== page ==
I was reading a book written in the UK and a character stated that speaking to her sister made her "feel Humpty". I am not sure what she was feeling, as the rest of the dialogue gave no clue. Can anyone help clarify this?

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    It's not an idiomatic usage. My guess would be it's a malapropism for feeling uppity (disgruntled, and willing to give voice to one's dissatisfaction), with no particular allusion to Lewis Carroll's Humpty-Dumpty. Or perhaps (another malapropism) she meant she feels dumpy / frumpy (her sister is thinner / more elegant than her). Apr 15, 2016 at 16:39
  • @FumbleFingers It rhymes with dump, down in the dumps. People do create their own ad hoc idioms to express their ideas, and suit their moods. This one seems fairly obvious, though it could be connected to get, or take the hump which is a fairly well used idiom in Britain, meaning that the person concerned has taken offence at something. He's taken the hump because I complained about his body odour
    – WS2
    Apr 15, 2016 at 17:03
  • I've always read "humpty" as meaning something along the lines of "huffy" -- kind of riled up. Certainly might be wrong, but the definition seemed to fit in the dozen or so places I've seen the term.
    – Hot Licks
    Apr 15, 2016 at 17:21
  • @HotLicks Yes. Like taking the hump.
    – WS2
    Apr 15, 2016 at 17:25
  • @WS2: Looks like that's another one of those oddball (regional?) variations. I've never heard anyone say he's taken the hump. That's a link to the one and only instance in Google Books, whereas there are an estimated 335 instances of the one I know - he's got the hump. But I don't see how you can say This one seems fairly obvious for OP's cited usage. It's a complete one-off with no context, no equivalents in GB, and no "standard" meaning. Apr 15, 2016 at 17:44

5 Answers 5


'Getting the hump' and 'humpty' are common Cockney or London expressions for being annoyed or disgruntled. My mother's family were Cockneys.


My father (From Birmingham England) used the term 'feeling humpty' for feeling unwell, which figures, as in the nursery rhyme Humpty Dumpty has a great fall and can't be put back together again.

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    Hi, Jo O, and welcome to the stack. Please take the tour and learn more about how things work here. Your answer is largely anectodal, but we're looking for established usage - preferably with citations.
    – Davo
    Jul 27, 2021 at 14:03
  • Hi Jo, some of us are happy to learn first-hand facts about the language that won't necessarily have found their way into a book. Whether we fit in here is another question.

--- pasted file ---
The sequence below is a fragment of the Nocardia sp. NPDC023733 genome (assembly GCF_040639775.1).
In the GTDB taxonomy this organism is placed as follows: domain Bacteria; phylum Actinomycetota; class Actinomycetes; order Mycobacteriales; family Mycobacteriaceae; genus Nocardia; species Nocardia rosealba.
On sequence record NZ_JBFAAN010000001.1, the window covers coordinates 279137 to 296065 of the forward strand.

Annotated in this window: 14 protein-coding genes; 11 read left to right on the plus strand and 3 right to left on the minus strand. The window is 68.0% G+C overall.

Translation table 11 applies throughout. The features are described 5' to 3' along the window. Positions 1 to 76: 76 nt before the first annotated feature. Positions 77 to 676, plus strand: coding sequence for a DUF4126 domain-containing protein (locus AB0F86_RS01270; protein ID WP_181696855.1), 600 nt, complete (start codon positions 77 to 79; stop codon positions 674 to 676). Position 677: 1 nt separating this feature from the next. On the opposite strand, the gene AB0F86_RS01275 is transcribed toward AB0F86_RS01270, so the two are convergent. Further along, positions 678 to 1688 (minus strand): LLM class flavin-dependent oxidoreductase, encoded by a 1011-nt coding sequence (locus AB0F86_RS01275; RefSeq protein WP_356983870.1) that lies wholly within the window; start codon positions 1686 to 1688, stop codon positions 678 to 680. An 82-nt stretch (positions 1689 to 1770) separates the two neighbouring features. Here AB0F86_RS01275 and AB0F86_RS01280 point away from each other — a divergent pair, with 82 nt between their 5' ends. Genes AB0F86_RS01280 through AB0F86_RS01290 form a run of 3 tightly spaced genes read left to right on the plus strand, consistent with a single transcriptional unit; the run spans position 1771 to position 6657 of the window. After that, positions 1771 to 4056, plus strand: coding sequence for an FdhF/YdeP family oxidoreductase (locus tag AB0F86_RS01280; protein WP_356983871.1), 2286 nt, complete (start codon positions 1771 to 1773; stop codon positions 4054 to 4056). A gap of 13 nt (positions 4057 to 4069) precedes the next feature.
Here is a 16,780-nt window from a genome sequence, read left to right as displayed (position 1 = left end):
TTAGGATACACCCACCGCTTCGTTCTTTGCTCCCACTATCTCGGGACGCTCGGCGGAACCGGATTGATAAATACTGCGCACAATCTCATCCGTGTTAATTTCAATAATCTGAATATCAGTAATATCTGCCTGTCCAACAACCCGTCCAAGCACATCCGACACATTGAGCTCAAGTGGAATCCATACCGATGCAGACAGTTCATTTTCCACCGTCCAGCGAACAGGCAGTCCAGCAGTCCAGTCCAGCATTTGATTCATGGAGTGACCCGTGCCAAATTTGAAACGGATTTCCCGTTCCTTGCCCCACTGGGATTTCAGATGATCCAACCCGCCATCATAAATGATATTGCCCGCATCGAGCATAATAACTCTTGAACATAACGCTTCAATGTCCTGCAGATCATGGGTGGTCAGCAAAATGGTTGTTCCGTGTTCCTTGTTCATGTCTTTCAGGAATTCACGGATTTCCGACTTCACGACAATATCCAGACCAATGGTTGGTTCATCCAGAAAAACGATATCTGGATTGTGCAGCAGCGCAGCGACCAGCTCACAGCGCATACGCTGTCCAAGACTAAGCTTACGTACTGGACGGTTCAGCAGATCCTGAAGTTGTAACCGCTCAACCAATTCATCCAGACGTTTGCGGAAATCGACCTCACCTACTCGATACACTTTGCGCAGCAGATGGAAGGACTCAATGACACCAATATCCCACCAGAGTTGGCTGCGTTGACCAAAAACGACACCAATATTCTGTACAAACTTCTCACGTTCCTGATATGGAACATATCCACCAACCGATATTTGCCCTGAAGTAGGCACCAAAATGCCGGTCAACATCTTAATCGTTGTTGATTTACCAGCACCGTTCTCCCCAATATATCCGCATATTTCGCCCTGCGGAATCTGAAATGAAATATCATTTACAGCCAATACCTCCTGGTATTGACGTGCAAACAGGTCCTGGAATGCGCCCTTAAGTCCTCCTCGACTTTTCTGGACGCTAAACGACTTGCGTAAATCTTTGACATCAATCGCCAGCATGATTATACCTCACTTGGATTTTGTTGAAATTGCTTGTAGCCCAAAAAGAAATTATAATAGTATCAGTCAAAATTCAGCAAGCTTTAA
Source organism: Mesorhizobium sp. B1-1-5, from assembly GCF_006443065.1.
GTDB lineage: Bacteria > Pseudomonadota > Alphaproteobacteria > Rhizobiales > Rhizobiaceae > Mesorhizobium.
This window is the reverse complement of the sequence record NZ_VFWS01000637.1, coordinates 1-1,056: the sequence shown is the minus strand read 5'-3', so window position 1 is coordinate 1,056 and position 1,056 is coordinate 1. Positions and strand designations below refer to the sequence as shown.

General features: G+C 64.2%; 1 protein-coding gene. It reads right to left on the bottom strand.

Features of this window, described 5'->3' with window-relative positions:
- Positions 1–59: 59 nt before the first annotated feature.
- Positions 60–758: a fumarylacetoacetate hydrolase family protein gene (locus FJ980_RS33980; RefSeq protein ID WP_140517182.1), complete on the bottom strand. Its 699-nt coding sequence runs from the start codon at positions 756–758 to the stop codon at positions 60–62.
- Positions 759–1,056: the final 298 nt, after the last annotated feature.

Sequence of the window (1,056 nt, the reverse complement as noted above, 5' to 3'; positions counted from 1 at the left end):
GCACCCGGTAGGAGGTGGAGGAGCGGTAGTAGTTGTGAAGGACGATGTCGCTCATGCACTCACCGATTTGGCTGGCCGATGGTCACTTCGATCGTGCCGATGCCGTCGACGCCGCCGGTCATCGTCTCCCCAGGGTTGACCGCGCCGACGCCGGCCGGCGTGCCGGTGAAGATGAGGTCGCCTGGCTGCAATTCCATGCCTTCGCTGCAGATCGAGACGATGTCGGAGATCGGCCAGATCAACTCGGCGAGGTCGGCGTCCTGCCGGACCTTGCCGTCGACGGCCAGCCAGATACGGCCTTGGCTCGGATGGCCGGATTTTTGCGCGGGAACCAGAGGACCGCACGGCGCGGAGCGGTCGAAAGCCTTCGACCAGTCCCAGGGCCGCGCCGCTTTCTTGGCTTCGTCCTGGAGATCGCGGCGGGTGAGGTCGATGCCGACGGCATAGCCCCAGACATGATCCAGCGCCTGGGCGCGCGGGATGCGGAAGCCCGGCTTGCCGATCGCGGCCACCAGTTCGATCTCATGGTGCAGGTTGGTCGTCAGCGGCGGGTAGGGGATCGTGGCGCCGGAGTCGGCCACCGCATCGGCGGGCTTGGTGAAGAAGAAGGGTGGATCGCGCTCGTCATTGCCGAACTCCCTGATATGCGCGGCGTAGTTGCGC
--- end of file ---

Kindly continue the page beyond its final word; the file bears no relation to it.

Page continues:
– TimR
    Aug 25, 2023 at 12:05

I used this expression this week (I come from Liverpool) and a fellow Liverpudlian looked totally bemused. My grandmother used this expression instead of 'no good','unwell' etc. Something broken can be humpty and you can feel humpty. My family have always used the expression. My Grandmother's father was a cockney so maybe she picked it up from him.


Jonathon Green, Cassell's Dictionary of Slang, second edition (2005) has the following relevant entry for humpty:

humpty adj.2 {1990s+} irritated, tetchy.

Green suggests that this sense of humpty derives from a much older slang sense of the noun hump:

hump n.1 {late 19C+} a fit of bad-humour, a sulk; thus GET THE HUMP v.; GIVE SOMEONE THE HUMP v. {abbr[eviation of] S[tandard] E[nglish] phr[ase] hump the back, to sulk}

To similar effect are these entries in Tony Thorne, The Dictionary of Contemporary Slang (1990):

hump n 1 the hump a feeling of annoyance, resentment or depression. To 'have the hump' or 'get the hump' has meant to be bad-tempered or to take offence since the 18th century. It comes from the notion of a hunchback's burden. [Cited example:] '"I've got the 'ump today!" he told us cheerfully.' (Security guard, Evening Standard, 12 June 1989).


humpty adj British 1 having the hump, annoyed, resentful. [Usage example:] 'He's a bit humpty this morning.' ... Both senses of the word ["annoyed, resentful" and "horny or sexually aroused"] were current in London working-class usage in the late 1980s. The 'h' is usually silent.

It therefore appears that the term humpty has been in slang use in parts of England since at least the late 1980s in the sense of "bad-humored, sulky, annoyed, or resentful." And Thorne asserts that it derives from "the notion of a hunchback's burden."


From Wikipedia: https://en.wikipedia.org/wiki/Humpty_Dumpty at Origins

"...According to the Oxford English Dictionary, the term "humpty dumpty" referred to a drink of brandy boiled with ale in the seventeenth century.[8] The riddle probably exploited, for misdirection, the fact that "humpty dumpty" was also eighteenth-century reduplicative slang for a short and clumsy person.[11] The riddle may depend upon the assumption that a clumsy person falling off a wall might not be irreparably damaged, whereas an egg would be. ..." [my emphasis]

Your meaning could be either short or clumsy depending how well each fits the context of the dialogue.

Taking the idea of reduplicative slang a little further, and as is noted above in the comments, possibly empty.

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